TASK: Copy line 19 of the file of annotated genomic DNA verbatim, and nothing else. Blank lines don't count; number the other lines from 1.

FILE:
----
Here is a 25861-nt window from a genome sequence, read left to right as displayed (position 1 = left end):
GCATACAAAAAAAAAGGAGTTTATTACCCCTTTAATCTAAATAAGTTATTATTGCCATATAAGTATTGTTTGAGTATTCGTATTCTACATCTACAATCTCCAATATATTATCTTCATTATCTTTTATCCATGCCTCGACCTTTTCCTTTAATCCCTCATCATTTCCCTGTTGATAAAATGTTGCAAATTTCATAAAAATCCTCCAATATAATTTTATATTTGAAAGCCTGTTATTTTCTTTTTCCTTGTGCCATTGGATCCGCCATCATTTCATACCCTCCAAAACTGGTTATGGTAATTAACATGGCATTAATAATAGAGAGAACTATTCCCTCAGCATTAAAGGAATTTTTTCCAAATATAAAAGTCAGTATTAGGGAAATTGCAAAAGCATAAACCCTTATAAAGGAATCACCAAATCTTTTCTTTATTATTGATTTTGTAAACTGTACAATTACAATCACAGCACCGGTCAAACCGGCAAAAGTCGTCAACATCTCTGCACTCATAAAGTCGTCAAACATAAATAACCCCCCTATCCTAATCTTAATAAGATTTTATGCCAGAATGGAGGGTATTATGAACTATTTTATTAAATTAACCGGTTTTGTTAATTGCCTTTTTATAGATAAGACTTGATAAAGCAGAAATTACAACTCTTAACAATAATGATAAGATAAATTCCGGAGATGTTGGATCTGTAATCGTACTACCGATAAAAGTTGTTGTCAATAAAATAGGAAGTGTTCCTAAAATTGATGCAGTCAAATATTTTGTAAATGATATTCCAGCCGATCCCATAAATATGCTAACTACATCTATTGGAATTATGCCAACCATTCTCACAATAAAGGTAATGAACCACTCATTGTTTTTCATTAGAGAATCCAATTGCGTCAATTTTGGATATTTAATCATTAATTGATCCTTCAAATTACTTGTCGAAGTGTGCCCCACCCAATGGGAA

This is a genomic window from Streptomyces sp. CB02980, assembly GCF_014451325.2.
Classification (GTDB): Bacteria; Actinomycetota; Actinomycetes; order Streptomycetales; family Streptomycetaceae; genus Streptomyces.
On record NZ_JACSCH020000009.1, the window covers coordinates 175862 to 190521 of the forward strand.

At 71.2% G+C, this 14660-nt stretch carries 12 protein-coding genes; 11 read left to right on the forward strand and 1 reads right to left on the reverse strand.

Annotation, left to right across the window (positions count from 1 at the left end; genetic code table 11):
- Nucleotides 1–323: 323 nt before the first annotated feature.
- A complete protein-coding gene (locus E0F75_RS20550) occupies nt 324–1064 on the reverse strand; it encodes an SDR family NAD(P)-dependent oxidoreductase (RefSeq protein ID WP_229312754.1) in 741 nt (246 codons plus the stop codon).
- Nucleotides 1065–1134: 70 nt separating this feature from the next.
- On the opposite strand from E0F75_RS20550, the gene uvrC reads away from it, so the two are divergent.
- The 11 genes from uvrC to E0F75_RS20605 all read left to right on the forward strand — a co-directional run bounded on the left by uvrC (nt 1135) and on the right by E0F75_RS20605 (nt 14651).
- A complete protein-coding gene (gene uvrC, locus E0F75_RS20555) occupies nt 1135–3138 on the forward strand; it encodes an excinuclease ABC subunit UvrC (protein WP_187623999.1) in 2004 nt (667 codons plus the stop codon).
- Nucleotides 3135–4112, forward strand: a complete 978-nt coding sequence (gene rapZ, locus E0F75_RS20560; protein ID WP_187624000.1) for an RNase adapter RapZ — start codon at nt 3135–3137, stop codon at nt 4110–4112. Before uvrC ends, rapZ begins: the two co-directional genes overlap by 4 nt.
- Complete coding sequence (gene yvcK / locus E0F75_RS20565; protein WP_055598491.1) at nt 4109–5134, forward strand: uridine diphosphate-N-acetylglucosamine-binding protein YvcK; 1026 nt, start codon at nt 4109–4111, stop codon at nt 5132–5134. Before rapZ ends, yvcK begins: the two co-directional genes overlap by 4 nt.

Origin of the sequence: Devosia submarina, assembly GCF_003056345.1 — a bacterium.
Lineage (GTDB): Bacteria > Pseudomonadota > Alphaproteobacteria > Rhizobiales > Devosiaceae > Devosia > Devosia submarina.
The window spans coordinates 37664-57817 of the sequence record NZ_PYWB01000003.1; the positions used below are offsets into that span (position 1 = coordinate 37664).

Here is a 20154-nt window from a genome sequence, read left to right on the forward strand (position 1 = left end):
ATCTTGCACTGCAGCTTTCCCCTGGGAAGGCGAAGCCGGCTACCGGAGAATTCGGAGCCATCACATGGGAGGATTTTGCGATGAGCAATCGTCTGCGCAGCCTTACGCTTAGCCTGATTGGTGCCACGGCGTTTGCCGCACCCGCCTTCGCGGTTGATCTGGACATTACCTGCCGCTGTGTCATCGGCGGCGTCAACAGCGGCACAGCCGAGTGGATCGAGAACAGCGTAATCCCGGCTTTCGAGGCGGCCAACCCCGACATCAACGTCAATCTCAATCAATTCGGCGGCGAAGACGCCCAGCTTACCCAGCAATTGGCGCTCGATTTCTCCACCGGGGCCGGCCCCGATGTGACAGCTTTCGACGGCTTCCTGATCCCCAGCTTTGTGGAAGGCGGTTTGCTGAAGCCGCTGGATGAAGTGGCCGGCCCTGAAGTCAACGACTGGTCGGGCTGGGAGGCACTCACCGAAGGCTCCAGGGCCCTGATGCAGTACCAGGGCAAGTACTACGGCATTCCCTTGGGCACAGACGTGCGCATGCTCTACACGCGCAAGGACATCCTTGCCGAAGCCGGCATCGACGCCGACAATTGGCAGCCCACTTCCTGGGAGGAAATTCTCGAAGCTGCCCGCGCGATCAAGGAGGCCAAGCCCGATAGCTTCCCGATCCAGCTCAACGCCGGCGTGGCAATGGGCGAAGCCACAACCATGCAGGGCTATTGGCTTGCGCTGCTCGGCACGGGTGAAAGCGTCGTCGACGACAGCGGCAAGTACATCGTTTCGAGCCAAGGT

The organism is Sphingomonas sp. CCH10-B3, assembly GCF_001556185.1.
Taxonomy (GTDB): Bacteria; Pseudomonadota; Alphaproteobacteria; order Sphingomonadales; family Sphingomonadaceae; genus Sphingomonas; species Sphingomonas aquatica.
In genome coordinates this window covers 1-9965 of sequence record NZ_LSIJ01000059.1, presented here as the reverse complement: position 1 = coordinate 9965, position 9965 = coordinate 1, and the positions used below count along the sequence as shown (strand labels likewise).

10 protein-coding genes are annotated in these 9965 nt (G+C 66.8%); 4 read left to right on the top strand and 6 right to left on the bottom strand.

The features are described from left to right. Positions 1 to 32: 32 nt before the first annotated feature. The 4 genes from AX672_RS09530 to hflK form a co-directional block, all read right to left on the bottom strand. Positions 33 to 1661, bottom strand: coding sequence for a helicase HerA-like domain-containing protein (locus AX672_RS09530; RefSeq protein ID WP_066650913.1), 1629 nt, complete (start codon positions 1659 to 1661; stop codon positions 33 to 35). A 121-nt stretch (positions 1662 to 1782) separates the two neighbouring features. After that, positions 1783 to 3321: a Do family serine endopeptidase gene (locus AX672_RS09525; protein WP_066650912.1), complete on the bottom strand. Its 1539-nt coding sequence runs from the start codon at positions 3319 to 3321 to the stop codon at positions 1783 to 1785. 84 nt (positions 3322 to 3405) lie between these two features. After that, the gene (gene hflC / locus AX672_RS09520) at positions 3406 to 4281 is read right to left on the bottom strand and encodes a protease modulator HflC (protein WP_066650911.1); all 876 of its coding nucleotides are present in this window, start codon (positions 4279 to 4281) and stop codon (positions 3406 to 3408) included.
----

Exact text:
Here is a 20154-nt window from a genome sequence, read left to right on the forward strand (position 1 = left end):